hms iron duke

hms iron duke

Monday, 18 May 2015

The Middle East needs Grand Strategy

Alphen, Netherlands. 18 May.  This weekend chickens began coming home to roost.  A Libyan ‘minister’ warned that not only was ISIS using the Mediterranean migrant crisis to smuggle its fighters into Europe, the militants were profiting from the trade.  And, the EU moved to establish a mission that would interdict the traffickers close to the Libyan coast and perhaps within Libya.  Today, news comes that the Iraqi city of Ramadi has fallen to ISIS.  The Middle East is as unstable and dangerous as at any time since the 1973 Arab-Israeli war.  Worse, the threat such instability poses to the region and beyond is growing, symptomatic and axiomatic of a new systemic struggle.  As such the defeat of ISIS will require far more than its military eclipse. 

Now, few who know me would call me naïve and yet I know what I am about to venture will seem precisely that.  For all the excellent work being done to counter ISIS I am struck by the absence of a political strategy for the Middle East. ISIS is as much a symptom of several interlocking conflicts that are feeding off each other as the cause and will only been seen off in time by a new settlement in the Middle East that will itself demand the kind of political ambition and vision that none of the key leaders seem to have, be they in the region or without.  Nothing less than the re-establishment of strong, legitimate states across the region will suffice; states that able and willing to meet the needs of a burgeoning but deeply divided people.  

Something more clearly must be done.  The first phase of the mission of the sixty-nation “Global Coalition to Counter ISIL” to “blunt ISIL’s strategic, tactical and operational momentum in Iraq” has met with some limited success.  However, there appears little or no consideration concerning the political objective vital to the achievement of a more stable Middle East.  Worse, Saudi-led Gulf Co-operation Council air-strikes in Yemen are indicative of an emerging regional-systemic struggle in which the fundamentalist threat posed by ISIS is merging with the struggle for regional supremacy between Iran and a host of other actors.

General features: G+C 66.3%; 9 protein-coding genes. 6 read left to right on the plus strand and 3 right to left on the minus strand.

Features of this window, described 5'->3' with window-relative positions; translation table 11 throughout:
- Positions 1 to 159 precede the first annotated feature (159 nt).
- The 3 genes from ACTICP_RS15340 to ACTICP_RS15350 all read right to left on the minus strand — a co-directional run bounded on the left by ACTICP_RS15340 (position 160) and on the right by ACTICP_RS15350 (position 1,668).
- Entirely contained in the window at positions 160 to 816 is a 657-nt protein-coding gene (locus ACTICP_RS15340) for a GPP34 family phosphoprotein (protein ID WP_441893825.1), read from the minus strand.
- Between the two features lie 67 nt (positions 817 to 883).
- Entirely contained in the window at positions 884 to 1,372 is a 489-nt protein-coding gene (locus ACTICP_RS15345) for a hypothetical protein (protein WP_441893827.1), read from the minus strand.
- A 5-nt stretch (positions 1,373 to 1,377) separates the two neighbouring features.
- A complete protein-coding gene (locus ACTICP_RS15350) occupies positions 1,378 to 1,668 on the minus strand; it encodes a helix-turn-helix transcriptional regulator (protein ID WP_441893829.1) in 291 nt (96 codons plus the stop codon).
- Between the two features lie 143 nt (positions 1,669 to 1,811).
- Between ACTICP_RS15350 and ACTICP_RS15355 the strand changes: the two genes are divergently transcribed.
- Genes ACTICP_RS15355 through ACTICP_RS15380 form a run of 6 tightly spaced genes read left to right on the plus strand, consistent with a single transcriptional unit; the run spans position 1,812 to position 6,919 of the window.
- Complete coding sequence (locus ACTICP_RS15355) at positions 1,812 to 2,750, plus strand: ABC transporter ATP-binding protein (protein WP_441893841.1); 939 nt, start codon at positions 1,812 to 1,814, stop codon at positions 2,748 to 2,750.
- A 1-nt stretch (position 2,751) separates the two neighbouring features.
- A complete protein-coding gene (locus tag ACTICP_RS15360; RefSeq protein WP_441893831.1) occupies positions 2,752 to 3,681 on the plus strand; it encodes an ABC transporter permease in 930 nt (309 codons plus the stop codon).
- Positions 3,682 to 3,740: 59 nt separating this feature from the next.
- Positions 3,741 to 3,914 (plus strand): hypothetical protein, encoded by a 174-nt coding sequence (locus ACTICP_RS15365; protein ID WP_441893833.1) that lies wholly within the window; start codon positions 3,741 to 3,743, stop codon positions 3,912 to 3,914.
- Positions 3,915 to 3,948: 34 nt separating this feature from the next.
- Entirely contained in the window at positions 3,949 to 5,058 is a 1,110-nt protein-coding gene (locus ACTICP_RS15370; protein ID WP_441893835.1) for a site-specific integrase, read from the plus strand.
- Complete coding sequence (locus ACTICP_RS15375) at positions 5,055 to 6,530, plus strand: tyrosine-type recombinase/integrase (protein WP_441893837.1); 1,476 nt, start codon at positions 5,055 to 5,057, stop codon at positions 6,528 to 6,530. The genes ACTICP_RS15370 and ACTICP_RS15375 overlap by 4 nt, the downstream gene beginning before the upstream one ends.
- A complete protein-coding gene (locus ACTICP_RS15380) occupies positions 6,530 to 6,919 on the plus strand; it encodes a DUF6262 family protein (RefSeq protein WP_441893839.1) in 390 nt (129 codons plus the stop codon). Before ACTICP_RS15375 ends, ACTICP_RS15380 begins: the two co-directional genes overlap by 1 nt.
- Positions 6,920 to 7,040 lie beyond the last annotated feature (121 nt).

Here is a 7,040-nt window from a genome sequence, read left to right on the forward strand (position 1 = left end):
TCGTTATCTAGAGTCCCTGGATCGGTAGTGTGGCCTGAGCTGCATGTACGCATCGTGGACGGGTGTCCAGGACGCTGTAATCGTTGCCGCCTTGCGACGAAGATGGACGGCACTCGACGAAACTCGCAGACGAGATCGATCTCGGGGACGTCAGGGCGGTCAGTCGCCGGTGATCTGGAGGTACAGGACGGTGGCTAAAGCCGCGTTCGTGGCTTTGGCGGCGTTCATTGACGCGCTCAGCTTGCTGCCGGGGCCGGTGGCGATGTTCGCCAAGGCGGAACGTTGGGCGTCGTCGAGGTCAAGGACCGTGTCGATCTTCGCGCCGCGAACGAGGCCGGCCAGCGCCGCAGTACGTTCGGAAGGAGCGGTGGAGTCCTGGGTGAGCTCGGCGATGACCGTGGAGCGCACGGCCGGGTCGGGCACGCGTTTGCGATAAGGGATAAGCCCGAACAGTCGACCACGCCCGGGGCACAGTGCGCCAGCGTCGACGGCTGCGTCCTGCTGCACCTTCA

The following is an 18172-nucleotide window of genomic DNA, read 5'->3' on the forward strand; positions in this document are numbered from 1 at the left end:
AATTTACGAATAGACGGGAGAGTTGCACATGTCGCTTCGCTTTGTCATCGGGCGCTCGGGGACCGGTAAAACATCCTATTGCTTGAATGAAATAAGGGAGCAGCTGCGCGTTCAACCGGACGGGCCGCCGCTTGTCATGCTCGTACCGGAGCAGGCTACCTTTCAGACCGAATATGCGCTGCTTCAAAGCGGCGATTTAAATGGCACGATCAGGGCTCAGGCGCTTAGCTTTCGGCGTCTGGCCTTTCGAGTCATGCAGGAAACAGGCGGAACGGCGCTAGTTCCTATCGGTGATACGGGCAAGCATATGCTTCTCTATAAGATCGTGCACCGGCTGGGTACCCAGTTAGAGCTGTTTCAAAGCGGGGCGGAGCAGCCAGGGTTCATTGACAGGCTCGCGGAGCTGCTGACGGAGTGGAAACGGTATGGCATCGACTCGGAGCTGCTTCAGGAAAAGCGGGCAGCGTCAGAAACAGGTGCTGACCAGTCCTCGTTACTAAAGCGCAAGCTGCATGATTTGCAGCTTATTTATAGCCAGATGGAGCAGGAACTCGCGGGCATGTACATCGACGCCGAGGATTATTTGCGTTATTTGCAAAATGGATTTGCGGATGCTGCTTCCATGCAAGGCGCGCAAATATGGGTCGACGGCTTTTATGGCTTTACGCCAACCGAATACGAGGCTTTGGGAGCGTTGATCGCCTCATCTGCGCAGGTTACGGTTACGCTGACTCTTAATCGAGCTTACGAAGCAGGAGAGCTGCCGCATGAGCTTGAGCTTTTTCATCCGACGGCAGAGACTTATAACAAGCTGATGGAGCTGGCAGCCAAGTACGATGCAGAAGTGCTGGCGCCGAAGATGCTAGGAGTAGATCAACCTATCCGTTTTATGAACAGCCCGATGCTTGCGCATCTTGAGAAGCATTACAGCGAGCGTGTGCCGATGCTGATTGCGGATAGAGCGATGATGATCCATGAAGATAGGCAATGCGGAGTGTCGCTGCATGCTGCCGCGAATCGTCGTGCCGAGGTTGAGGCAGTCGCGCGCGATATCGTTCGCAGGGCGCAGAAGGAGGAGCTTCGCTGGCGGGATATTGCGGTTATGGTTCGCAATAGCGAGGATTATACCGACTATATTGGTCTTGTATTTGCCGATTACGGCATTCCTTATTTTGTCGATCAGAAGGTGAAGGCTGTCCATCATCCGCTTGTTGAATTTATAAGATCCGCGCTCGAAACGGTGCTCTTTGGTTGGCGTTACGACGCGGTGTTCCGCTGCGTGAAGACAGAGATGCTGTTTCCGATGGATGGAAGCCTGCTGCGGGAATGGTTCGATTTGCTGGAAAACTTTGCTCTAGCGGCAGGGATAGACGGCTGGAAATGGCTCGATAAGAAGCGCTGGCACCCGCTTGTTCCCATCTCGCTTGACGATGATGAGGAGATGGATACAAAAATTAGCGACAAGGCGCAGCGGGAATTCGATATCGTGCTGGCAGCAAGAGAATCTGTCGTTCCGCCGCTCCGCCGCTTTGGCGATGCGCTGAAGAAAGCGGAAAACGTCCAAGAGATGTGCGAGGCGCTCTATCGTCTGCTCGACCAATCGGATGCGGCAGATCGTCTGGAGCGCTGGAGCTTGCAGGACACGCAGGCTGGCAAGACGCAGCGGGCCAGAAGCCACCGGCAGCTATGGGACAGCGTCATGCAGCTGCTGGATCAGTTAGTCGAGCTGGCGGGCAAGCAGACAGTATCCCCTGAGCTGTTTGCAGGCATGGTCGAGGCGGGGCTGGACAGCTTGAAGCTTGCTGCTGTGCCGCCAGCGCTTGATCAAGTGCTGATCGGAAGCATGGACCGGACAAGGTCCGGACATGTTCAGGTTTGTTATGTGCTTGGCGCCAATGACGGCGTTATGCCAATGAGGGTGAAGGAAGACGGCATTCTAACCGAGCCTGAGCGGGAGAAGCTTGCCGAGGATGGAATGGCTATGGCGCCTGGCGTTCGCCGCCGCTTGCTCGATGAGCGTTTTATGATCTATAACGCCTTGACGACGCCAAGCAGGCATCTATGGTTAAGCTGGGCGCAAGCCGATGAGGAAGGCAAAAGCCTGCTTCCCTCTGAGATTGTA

There is a very real danger that the current struggle between Middle Eastern (and increasingly European) states and anti-state elements could be but the curtain-raiser to a wider Middle East war between states, fuelled and intensified by mistrust between elites and peoples, the mutual hatred of Shia and Sunni factions, Iran and many Arab states and possibly between Israel and an Iran-inspired, proxy-led coalition. Such a war would have profound consequence for the region and the world.  For example, Europe is particularly vulnerable to loss of energy supplies from the region and to the further de-stabilisation of its societies by AQ/ISIS-inspired Islamic fundamentalism. Moreover, key Western allies such as Egypt, Jordan and Lebanon are facing profound risks from the current instability that show no signs of abating.

An important first step is to understand the cause of the current conflicts. Arab elites talk much nonsense about the brief colonial period as a way to avoid the consequences of their misgovernment.  However, Europeans must bear some responsibility. With the collapse of the Ottoman Empire in May 1916 the Anglo-French Sykes-Picod agreement was struck.  Under the terms of this agreement the Middle East was carved up to serve British and French interests via a series of ‘protectorates’ none of which was strong enough to dominate the region, but all of which inherited ancient disputes and grievances.  During the period of de-colonisation in the 1950s and early 1960s it appeared that Arab nationalism would become the expression of an emerging ‘Arab nation’.  However, defeats by Israel in 1967 and 1973 and the perception on the Arab Street that Arab governments were in the pocket of a West was inimical to Arab interests enabled the steady rise of Islamic fundamentalism and the creed of the Caliphate as an alternative to the ‘failed’ state.  The rise of fundamentalism was further enabled by the kingdom of Saudi Arabia which sought to buy AQ elements off by funding Salafi jihadism both in the region and beyond. The collapse of Syria and the Shia-Sunni divide in Iraq created the conditions for Islamic fundamentalism to mutate into ISIS which now poses a threat to all the states in the region and many beyond.